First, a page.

Itanic sinks at SGI

This was a long time coming. The previous management, prior to them sinking in april 2009, nor the management teams before that … going back at least 10 years, would never have done this.

Its a shame. It should have happened long long ago.

Well, apparently SGI is moving on as well. Noer says they will continue to sell the 4700, but the next generation shared memory system will be based on the new Ultraviolet architecture. That design will use Intel Nehalem EX chips along with the next generation NUMAlink interconnect. Presumably this means the future “Tukwila” quad-core Itanium chips will never find a home at SGI. Although the 4700 line will continue to be offered for some period of time, the idea is to eventually migrate all the current users to the new architecture. “The intention is that Ultraviolet is the future of the shared memory systems line,” says Noer.

Basically Itanium is now legacy at SGI.

I remember asking at some engineering/sales meeting what the plan B was. I remember the management blinking rapidly, but not giving an answer. That was 1999 or so.

This is a new SGI. Not the company I spent 6 years at. It appears they now have a management with a clue. This is a good thing.

They still need to par down the burn rate, and adjust many other things in order to compete with the Dell’s and HPs of the world.

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4 thoughts on “Itanic sinks at SGI

  1. At an SGI “product roadmap” (non-)disclosure about 3 years ago, x86 SMP with cNUMA at this time was on the roadmap. I asked why they weren’t doing it sooner and was told that the necessary support on the chip would not be available from Intel for some years — which I guess means now. It was clear at that time that they really wanted very badly to move to this architecture. Of course, the demise of Itanium wasn’t on the roadmap. I guess the question now is whether there will be a cost/performance advantage of a fancy hardware interconnect over vSMP, which in fact SGI was among the first to (re)market, but a lot of the potential SMP market is outside of HPC.

  2. P.S. Great headline. If all this HPC stuff goes perflooie, perhaps you could apply for a job on the N. Y. Post….

  3. @Peter

    Gee thanks (on the headline part). We are focusing upon the HPC problems we see going forward, which are decidedly in storage and desktop systems. I have a strong belief that there is a coming bifurcation in the market, between ever more powerful desktops where you can do most of your work, and cloud-like devices upon which you can run larger jobs, with instant on clusters. Storage is one of those things that many people talk about, but few do right. It is not easy to get high performance data flow to and from disk. And as data sets grow, this gets more and more important.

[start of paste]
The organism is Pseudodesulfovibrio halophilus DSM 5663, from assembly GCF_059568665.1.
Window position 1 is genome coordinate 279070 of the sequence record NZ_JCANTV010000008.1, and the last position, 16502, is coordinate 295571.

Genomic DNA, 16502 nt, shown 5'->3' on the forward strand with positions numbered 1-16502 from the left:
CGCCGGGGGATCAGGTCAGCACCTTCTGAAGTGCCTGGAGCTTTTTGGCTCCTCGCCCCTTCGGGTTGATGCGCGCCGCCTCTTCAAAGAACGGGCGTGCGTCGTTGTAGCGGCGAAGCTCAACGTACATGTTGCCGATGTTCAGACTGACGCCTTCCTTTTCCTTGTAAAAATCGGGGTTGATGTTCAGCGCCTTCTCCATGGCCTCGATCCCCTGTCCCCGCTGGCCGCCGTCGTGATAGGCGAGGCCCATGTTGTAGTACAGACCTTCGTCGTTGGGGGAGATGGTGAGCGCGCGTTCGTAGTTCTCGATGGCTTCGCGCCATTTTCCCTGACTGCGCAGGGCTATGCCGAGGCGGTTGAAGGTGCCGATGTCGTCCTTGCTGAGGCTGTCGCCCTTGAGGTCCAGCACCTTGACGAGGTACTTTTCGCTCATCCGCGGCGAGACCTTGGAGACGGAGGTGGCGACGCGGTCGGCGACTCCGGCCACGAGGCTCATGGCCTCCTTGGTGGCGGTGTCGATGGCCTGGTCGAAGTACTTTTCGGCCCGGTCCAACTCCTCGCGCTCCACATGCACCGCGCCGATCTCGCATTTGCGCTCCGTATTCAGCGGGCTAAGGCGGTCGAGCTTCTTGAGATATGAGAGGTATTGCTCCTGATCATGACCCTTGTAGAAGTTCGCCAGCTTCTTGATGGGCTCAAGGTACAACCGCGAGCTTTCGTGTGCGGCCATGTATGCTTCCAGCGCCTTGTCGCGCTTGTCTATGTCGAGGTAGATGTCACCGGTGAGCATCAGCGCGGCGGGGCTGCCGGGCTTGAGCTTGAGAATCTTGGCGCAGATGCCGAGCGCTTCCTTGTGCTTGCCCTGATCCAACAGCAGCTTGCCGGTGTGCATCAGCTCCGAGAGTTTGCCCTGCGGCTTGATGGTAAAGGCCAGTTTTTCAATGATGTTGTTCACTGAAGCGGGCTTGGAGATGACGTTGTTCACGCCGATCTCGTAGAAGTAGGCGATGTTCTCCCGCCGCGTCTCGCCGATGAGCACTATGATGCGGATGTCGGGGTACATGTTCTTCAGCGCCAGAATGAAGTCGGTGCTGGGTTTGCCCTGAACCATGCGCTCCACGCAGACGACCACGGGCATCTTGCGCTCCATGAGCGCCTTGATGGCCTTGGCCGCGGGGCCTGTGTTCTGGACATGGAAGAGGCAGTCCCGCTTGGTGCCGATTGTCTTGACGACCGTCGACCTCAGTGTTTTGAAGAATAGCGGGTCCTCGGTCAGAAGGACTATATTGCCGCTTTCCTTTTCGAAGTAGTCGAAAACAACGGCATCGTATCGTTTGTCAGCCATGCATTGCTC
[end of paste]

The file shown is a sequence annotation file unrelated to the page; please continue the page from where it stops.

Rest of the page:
HPCs been moving downmarket for as long as I have been in it. I don’t see this changing, and desktops are the next obvious systems. vSMP in servers allows you to build larger memory/core count systems as you need, without paying the very high price for them up-front.

    Oddly enough, the Opteron has support in its chipset for things similar to the Stanford DASH design (Origin/Altix memory/connection architecture). That was based upon the DEC Alpha connection network stuff they inherited when they acquired that team from DEC. Unfortunately they had a bug in the implementation, so it never scaled beyond 8 way, and there was a serious performance hit at 8 way for memory intensive codes. The caching protocols had some … er … performance issues.

    We have an Itanium in our lab. Hasn’t been turned on in 6 months (you are welcome to it for the cost of shipping).

    As for HPC going perflooie? I hope not. If so, we have significant growth outside of traditional HPC anyway. Turns out many people need very high performance tightly coupled storage systems, and our pricing is quite aggressive. We still run into the “but you are not ‘X'” syndrome, but, as one of our partners put it, when the customers see “the order(s) of magnitude faster disk, they rapidly stop objecting.”

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